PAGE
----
necessary to observé, tnan^vheu the
hite it is not black, and
gown
when it is black it is r.ot white. The
little boys' fashions arc particularly
neat ; pinafores of stout Holland, and
little blue jacketsMo correspond.
Gentlemen's Dress.. —^Talking D.
Coat, waistcoat, and trowsers, hat and
gloves ; tho coat of cloth, the waist
coat of ditto, and the trowtjprs of dusk,
some otiier light ûrticliV Evening
the same ue the winking dress,
coat ; in the very
waistcoat. Yoflrig Hobler.
di
but
arm eve
nwg, . _ .
who is perhaps,' a bit^orSar «Bra
is gone so fur.as to add,
n the skittle ground in particu
lar. No shift is a pleasiifg and agree
able fashion, which is followed
by some of the young nobs of the
Cockney aristocracy. . A cap of ele
gant brown paper is srifftlpsi* 8
but this is considered lull ike:
ex
quisite, h;
shirt i
vorn,
, and
Iy to be met with! at so:iie of tho
tip top beer parties iu tho city.—
Pocket handkerchiefs have
out, and long nails have c
elegant, and certainly a
venicnl substitute/* hocks are
A
he
; qui»e
bo
tU
very much Worn, and, Umoug; others
rears life
Lord Winchester
six weeks together w ithout changing
them. Garters havo c
They are of various mat.rials, but
if
s to be the favori
îvv kitte«! garte
There are
worn, antf these have a pleasing motto
upon them, joules, junior, has hud,
a splendid pair pf^-afep -or him,
with the words 4 *go ifin-f young un"
richly embiusoned on some
ted. The-shoes most in
the 4 strong boys,' at about Od. the
Ifadii
his
aUM89MB£.
To detect the Mixture of Arsenic.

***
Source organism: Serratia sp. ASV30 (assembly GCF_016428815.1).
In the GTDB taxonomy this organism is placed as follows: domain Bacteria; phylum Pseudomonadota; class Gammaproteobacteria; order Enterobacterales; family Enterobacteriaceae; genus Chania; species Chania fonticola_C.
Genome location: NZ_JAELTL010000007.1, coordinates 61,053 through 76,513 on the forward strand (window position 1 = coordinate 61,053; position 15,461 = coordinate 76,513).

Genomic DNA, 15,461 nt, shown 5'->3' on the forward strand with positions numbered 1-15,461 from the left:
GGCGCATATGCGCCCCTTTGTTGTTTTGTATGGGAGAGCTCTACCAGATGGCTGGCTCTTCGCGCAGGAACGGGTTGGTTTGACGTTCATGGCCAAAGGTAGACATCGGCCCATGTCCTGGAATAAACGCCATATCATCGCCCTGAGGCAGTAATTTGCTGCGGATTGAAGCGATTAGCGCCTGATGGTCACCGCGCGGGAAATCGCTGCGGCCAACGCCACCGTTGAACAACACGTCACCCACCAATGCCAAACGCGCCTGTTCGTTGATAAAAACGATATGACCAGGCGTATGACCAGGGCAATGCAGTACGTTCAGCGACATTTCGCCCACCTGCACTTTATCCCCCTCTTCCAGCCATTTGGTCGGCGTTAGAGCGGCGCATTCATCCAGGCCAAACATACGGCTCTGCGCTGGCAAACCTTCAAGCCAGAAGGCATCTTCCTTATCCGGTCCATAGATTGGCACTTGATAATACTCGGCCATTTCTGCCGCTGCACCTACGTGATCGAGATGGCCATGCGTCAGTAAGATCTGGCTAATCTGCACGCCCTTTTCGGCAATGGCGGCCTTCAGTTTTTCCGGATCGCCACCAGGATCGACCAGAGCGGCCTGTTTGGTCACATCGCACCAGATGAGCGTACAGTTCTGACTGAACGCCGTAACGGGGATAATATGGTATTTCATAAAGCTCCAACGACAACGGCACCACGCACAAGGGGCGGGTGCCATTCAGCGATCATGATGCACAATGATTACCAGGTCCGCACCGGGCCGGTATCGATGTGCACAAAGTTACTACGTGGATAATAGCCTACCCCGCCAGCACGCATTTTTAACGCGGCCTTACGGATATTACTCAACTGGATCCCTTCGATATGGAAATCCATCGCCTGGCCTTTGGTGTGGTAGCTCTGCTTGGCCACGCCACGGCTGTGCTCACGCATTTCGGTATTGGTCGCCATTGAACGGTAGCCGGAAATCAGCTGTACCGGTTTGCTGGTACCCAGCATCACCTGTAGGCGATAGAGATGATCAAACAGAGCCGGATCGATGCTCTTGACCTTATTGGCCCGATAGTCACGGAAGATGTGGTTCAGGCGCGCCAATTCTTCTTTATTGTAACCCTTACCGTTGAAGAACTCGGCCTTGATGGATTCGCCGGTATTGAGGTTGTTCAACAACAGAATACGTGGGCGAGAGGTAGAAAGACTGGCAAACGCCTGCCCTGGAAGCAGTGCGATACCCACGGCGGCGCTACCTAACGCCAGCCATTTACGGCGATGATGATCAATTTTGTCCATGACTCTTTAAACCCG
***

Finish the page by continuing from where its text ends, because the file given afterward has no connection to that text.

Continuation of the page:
A solution of blue vitriol dro
any liquid in which arsenic
put will [urn it green.
pped into
has been
Curt for a Burn. —Make an Indian
gh to cover
meal poultice large
the burn, cover the same with fresh
soaked tea leaves then apply it.
Cure for Polipi. —A small piece
of lint, wet with a solution of sulphate
of zinc, and applied round the polypus
each day, ana allowed to remain for
a short time, will, in a few days,
the disease.
Potato Balls. —A lady of our ac
quaintance recommends the following
preparation. Mix mashed
with the yolk of an egg—roll them
into balls—-flour them, or egg or bread
crum them', fry them in clear dripings,
or lard,
oven.
taux
brown them in a
lltCfl
The Whooping Cough. —Parents
ought to know that the following is
an immediate and effectual remedy
for the whooping cough;—fumigation
of R. Olibani, liq. 2, Benzoes, Sir,
Golamilæ, na, lib, 1, 2, Flor. Lavend,
Rosar, a a. dr. q j. It hat
ses of nine
.'d ca
!hs standing.
Remedy for poison by dogwood or
ivy .— Dr. Richardson, of South Rea
ding, Mass, has authorised us to state
that he has ascertained by actual ex
periment that copperas (sulphate of
iron) is a perfect specific against poi
Dissolve
son by dogwood or by ivy.
ice in » pint uf
one-fourth of
water, and wash the part affected.
Scarlet Fece.r .—As this disease is
lent in the
becoming p/e
:ntiv,
valuable remedy
re would mention
If the'patfSnt"ih sr enough
til füllt.
a
had
a g.irgle jjimle of vineg
n d
'to
cayenne pepper, it will seldom fall to
remove the disease and phlegm from
the throat, and consequently, aid nu
jvre in it« work of. cuitu .
To extract Oil fro/p Cotton ..—As
passible after the oil bus been
which it fell
her
soon
spilt, take the article
and immerse it in clean cold
aiter.
il will be
After s
gin to float
this takes place change the w
frequently during a few hour», tl
will bo gradually and completely re
ed without rubbing or washing
and when dry, iron it, and no vestaee
pon the surface,
to
be
rater.